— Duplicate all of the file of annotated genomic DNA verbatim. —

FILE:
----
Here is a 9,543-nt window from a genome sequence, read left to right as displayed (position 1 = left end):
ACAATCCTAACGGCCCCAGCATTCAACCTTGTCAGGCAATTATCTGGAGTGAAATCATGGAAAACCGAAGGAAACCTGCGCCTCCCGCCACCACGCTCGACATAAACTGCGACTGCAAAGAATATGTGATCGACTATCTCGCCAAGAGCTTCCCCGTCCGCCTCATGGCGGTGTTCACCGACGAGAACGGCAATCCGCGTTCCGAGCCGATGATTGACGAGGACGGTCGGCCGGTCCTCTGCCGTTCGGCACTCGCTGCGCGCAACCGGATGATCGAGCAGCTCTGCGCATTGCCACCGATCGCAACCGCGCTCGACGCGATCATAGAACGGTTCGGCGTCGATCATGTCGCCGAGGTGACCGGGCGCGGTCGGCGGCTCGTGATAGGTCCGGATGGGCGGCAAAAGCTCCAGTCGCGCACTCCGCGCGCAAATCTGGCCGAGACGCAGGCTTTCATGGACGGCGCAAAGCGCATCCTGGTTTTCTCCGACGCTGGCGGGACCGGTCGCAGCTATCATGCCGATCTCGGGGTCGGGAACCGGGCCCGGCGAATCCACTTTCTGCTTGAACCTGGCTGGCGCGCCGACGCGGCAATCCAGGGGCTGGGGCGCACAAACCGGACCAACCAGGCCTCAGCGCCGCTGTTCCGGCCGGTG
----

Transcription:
Here is a 9,543-nt window from a genome sequence, read left to right as displayed (position 1 = left end):
ACAATCCTAACGGCCCCAGCATTCAACCTTGTCAGGCAATTATCTGGAGTGAAATCATGGAAAACCGAAGGAAACCTGCGCCTCCCGCCACCACGCTCGACATAAACTGCGACTGCAAAGAATATGTGATCGACTATCTCGCCAAGAGCTTCCCCGTCCGCCTCATGGCGGTGTTCACCGACGAGAACGGCAATCCGCGTTCCGAGCCGATGATTGACGAGGACGGTCGGCCGGTCCTCTGCCGTTCGGCACTCGCTGCGCGCAACCGGATGATCGAGCAGCTCTGCGCATTGCCACCGATCGCAACCGCGCTCGACGCGATCATAGAACGGTTCGGCGTCGATCATGTCGCCGAGGTGACCGGGCGCGGTCGGCGGCTCGTGATAGGTCCGGATGGGCGGCAAAAGCTCCAGTCGCGCACTCCGCGCGCAAATCTGGCCGAGACGCAGGCTTTCATGGACGGCGCAAAGCGCATCCTGGTTTTCTCCGACGCTGGCGGGACCGGTCGCAGCTATCATGCCGATCTCGGGGTCGGGAACCGGGCCCGGCGAATCCACTTTCTGCTTGAACCTGGCTGGCGCGCCGACGCGGCAATCCAGGGGCTGGGGCGCACAAACCGGACCAACCAGGCCTCAGCGCCGCTGTTCCGGCCGGTG